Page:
He also topped 1,000 receiving yards a franchise record three times. At this point in the league’s history, Morgan said this rarely happened as the NFL and the Patriots in particular preferred to run the ball. So much so that in 1978, the team ran for 3,165 total yards which still stands as the most yardage recorded in one season in NFL history.

“[The New England Patriots] didn’t throw the football back then,” Morgan said. “If we threw the ball 20 times in a game, that was a lot compared to today. We had coaches that believed if you couldn’t run and control the line of scrimmage, you can’t win and that was it. Anybody that played New England in the 70’s knew one thing, and that was we were going to run the the football whether you stopped it or not.”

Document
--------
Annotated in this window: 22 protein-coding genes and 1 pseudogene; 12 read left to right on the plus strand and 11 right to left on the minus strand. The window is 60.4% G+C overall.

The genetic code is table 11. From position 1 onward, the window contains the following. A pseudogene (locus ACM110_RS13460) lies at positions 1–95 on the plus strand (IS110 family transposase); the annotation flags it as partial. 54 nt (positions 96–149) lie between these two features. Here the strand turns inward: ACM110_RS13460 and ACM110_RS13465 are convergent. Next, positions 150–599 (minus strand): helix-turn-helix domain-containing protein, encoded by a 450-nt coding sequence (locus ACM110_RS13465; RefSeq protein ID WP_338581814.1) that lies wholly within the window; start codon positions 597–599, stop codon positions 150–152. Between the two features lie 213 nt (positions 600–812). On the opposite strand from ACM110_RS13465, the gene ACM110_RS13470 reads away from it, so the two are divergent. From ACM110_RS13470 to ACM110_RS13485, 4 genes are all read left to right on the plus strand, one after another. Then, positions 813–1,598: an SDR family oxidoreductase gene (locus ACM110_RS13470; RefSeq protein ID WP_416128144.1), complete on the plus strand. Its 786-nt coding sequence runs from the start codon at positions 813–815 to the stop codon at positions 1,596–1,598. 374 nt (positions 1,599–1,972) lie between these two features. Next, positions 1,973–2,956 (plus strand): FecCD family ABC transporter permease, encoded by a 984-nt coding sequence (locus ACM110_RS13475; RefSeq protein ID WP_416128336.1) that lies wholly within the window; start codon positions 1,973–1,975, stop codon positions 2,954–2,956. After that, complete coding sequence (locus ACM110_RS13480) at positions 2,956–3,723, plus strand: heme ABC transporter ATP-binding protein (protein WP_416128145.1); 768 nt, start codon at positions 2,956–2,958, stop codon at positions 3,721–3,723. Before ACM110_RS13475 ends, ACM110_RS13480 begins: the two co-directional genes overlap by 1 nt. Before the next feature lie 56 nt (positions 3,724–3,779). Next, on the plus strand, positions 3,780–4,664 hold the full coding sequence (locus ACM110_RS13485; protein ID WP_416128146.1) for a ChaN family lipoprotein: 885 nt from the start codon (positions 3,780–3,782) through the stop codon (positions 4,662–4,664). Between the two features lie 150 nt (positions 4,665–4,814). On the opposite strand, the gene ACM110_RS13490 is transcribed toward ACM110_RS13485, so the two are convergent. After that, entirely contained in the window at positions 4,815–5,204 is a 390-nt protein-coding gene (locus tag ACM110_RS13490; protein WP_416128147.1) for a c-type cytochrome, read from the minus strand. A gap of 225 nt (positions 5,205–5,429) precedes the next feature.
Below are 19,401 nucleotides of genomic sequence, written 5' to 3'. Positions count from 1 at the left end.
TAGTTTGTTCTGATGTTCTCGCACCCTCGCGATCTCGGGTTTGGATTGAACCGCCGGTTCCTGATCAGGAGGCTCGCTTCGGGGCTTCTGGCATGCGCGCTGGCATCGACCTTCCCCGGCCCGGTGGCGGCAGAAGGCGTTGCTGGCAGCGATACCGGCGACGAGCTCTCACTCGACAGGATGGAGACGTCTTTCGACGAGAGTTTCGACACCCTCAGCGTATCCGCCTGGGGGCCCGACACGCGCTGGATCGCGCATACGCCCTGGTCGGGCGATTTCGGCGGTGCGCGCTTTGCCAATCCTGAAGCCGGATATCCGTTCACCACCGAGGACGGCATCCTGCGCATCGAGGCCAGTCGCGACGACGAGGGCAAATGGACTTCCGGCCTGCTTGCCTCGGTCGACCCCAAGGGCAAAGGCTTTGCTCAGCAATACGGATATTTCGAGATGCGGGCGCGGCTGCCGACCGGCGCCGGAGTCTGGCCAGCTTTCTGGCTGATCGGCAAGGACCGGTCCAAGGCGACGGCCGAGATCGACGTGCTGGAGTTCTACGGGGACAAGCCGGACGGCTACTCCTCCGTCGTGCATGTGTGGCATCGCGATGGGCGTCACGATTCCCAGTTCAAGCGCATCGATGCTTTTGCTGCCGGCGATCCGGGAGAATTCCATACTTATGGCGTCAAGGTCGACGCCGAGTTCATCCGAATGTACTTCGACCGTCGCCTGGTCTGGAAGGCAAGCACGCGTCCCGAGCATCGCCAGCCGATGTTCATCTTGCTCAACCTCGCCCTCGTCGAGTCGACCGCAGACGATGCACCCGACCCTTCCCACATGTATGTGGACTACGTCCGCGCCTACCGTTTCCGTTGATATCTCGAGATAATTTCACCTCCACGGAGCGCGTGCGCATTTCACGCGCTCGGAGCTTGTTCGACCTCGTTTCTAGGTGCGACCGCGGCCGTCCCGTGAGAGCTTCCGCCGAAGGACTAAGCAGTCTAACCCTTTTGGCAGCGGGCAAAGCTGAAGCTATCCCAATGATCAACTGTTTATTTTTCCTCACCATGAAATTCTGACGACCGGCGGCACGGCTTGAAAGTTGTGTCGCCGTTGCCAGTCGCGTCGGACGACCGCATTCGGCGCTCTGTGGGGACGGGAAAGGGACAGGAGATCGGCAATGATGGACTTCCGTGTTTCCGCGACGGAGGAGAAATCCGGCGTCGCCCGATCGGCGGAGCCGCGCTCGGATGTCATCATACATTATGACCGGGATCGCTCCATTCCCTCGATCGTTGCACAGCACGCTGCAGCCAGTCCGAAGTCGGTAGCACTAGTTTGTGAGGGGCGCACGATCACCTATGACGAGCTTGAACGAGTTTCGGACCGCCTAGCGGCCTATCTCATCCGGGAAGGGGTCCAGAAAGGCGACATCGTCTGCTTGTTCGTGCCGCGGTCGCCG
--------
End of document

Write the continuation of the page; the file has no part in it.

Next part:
Morgan had the best season of his career in 1986 which coincidentally is also the number of his jersey. Morgan tallied 84 receptions for 1,491 yards and 10 scores. That year was also the same season as the Patriots’ Super Bowl against the Chicago Bears. Even with it being a lopsided game losing 46-10, Morgan still felt the energy.

“Right from the jump, you felt like you were playing in the ultimate game,” Morgan said about the Super Bowl. “Not a lot of us actually realized that which was good because we could concentrate on the little things that went along with the offense.”

Looking back at his career, he dished out superlatives to a few of his former teammates including the best cornerbacks he ever went up against.